While the world comes to terms with the murder of Jamal Khashoggi, fears increase for the safety of other writers and journalists imprisoned in Saudi Arabia. The country’s appalling human rights record and suppression of free speech are well documented. Human rights defenders and writers are routinely arrested.
Fahad al-Fahad, a well-known Saudi activist who has written about the abuse of civil and political rights in the kingdom, has been in prison since 6 April 2016 on charges related to his writing. In June 2017, the Specialised Criminal Court, Saudi Arabia’s ‘terrorism tribunal’, sentenced him to five years’ imprisonment and a ten-year travel ban. Al-Fahad is also prohibited from continuing his writing and media work, reportedly for life. The charges against al-Fahad include ‘violating the Saudi cybercrime law via tweets criticising the Saudi criminal justice system and government corruption’ and ‘inciting hostility against the state, its structure, and its justice systems’.
Raef Badawi (LR, July 2014), who founded an online blog, FreeSaudiLiberals, is also serving a long prison sentence. He was arrested in June 2012 on charges of atheism because his writings questioned the kingdom’s religious establishment. He was sentenced to ten years in prison and a thousand lashes. Due to medical concerns, he has only received fifty lashes so far. However, he remains at risk of further floggings at any time.
Another Saudi writer, Nadhir al-Majid, was found guilty of ‘writing articles supporting protests’, ‘failing to obey the ruler’, ‘contact with foreign news agencies’ and ‘participating in demonstrations’ on 18 January 2017. He was sentenced to seven years in prison as well as a seven-year travel ban and a fine of 100,000 riyals (approximately £20,000). He was initially held in solitary confinement in the al-Ha’ir high-security prison, before being transferred to al-Damam prison on 24 February. His sentence was upheld by the Riyadh Court of Appeal on 4 June 2017. This judgement is final and he has no right to further appeal. Al-Majid had previously been detained from 13 April 2011 until 27 June 2012, without facing charges or trial, for an article he wrote entitled ‘I protest, I am a human being’, in which he supported the right to protest and free assembly. He claimed he was tortured during this spell in prison and placed in solitary confinement for five months.
On 9 October, lawyer and human rights activist Waleed Abulkhair, who is currently serving a fifteen-year prison sentence in a Saudi jail, was named International Writer of Courage at the PEN Pinter Prize ceremony in London. A founding member of the Monitor of Human Rights in Saudi Arabia, Abulkhair has written over three hundred newspaper articles, including for the Washington Post, and has represented fellow activists and writers, among them Badawi, in court. In February 2014, Saudi Arabia passed a new anti-terrorism law, using a vague definition of terrorism to crack down on free speech. Abulkhair was the first human rights activist to be tried and convicted under the law. On 6 July 2014, the Specialised Criminal Court sentenced him to fifteen years in prison (five of them suspended), a fifteen-year ban on travel abroad and a fine of 200,000 riyals on charges of ‘striving to overthrow the state and the authority of the king’, ‘criticising and insulting the judiciary’, ‘assembling international organisations against the kingdom’ and ‘inciting public opinion’.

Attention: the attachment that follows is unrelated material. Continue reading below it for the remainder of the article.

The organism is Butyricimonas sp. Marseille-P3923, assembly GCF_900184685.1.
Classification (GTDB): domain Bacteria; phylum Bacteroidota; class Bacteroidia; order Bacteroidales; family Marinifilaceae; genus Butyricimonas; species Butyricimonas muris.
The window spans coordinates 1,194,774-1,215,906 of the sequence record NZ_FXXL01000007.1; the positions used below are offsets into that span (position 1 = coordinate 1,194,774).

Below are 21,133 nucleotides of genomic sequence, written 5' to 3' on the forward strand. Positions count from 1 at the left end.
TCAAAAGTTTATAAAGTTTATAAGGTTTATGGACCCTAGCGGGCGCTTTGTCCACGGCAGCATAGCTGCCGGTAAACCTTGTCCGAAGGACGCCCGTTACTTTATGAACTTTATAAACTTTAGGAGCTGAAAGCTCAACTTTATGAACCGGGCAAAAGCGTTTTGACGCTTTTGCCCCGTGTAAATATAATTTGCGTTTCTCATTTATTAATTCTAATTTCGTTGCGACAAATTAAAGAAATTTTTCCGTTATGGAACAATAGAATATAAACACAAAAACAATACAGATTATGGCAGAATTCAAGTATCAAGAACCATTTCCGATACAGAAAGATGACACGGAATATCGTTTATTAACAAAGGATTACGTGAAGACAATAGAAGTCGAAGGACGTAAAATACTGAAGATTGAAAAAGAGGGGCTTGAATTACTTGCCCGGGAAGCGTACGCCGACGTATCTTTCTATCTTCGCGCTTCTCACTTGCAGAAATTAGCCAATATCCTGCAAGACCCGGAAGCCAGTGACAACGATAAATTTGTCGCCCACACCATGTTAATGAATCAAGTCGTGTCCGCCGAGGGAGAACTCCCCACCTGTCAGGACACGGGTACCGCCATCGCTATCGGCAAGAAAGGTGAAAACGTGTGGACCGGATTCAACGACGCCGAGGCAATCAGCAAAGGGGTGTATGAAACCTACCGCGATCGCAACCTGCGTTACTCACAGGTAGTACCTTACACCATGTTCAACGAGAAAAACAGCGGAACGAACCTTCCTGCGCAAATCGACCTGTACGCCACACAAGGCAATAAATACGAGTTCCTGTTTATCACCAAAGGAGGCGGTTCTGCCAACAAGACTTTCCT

Khashoggi, who has suffered the ultimate form of censorship, left Saudi Arabia in September 2017, just months after Mohammed bin Salman was named crown prince. After fleeing his native country, Khashoggi published articles criticising the ‘wave of arrests’ of intellectuals and peaceful activists who had expressed opinions contrary to those of the Saudi government. He disappeared on 2 October 2018 after entering the Saudi consulate in Istanbul. Some three weeks later, the Saudi authorities admitted he had been murdered there. Unconfirmed reports suggest that he was tortured and that his body was dismembered in the building. PEN believes the murder of Khashoggi is related to his articles critical of the Saudi authorities and has called for an immediate and comprehensive investigation into his death.
Please send appeals calling on the Saudi authorities to release Fahad al-Fahad, Raef Badawi, Nadhir al-Majid, Waleed Abulkhair and all other activists held solely for the peaceful exercise of their right to freedom of expression, urging the authorities to protect the rights of all individuals to express their views freely, whether as citizens or foreigners, in accordance with international human rights standards, and demanding that the Saudi government ratify, without reservation, the International Covenant on Civil and Political Rights.
Appeals to be addressed to:
HRH Prince Mohammed bin Nawaf al-Saud
Royal Embassy of Saudi Arabia
30 Charles Street
London W1J 5DZ
Email via the website: www.saudiembassy.org.uk
His Majesty King Salman bin Abdul Aziz al-Saud
Fax: +966 11 403 3125
His Excellency Dr Walid bin Muhammad al-Samaani
Minister of Justice
Fax: +966 11 405 7777
Email: email@example.com / firstname.lastname@example.org
His Royal Highness Prince Abdulaziz bin Saud bin Naif
Minister of Interior
Fax: +966 11 403 3125